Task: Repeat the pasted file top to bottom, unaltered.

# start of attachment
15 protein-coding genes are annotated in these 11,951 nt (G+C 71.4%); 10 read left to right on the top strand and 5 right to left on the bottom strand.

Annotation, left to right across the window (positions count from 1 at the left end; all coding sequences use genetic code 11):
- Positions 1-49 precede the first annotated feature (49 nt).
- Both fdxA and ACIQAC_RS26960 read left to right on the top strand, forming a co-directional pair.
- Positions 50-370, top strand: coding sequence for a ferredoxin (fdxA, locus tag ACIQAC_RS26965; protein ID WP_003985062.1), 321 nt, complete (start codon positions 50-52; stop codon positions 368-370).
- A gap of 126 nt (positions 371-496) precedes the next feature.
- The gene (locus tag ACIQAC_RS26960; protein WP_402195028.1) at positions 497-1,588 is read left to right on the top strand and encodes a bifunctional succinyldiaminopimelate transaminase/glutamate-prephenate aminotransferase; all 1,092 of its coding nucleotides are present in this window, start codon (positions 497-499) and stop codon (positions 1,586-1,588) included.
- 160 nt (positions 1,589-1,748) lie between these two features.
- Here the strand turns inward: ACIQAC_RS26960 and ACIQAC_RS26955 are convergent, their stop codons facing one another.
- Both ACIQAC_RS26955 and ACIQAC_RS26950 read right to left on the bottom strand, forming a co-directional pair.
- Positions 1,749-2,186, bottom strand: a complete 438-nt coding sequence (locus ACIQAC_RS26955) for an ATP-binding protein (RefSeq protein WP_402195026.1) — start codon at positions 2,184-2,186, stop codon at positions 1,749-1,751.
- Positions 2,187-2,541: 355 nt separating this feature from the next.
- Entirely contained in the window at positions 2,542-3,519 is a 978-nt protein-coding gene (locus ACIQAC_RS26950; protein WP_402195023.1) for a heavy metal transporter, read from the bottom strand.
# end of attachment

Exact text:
15 protein-coding genes are annotated in these 11,951 nt (G+C 71.4%); 10 read left to right on the top strand and 5 right to left on the bottom strand.

Annotation, left to right across the window (positions count from 1 at the left end; all coding sequences use genetic code 11):
- Positions 1-49 precede the first annotated feature (49 nt).
- Both fdxA and ACIQAC_RS26960 read left to right on the top strand, forming a co-directional pair.
- Positions 50-370, top strand: coding sequence for a ferredoxin (fdxA, locus tag ACIQAC_RS26965; protein ID WP_003985062.1), 321 nt, complete (start codon positions 50-52; stop codon positions 368-370).
- A gap of 126 nt (positions 371-496) precedes the next feature.
- The gene (locus tag ACIQAC_RS26960; protein WP_402195028.1) at positions 497-1,588 is read left to right on the top strand and encodes a bifunctional succinyldiaminopimelate transaminase/glutamate-prephenate aminotransferase; all 1,092 of its coding nucleotides are present in this window, start codon (positions 497-499) and stop codon (positions 1,586-1,588) included.
- 160 nt (positions 1,589-1,748) lie between these two features.
- Here the strand turns inward: ACIQAC_RS26960 and ACIQAC_RS26955 are convergent, their stop codons facing one another.
- Both ACIQAC_RS26955 and ACIQAC_RS26950 read right to left on the bottom strand, forming a co-directional pair.
- Positions 1,749-2,186, bottom strand: a complete 438-nt coding sequence (locus ACIQAC_RS26955) for an ATP-binding protein (RefSeq protein WP_402195026.1) — start codon at positions 2,184-2,186, stop codon at positions 1,749-1,751.
- Positions 2,187-2,541: 355 nt separating this feature from the next.
- Entirely contained in the window at positions 2,542-3,519 is a 978-nt protein-coding gene (locus ACIQAC_RS26950; protein WP_402195023.1) for a heavy metal transporter, read from the bottom strand.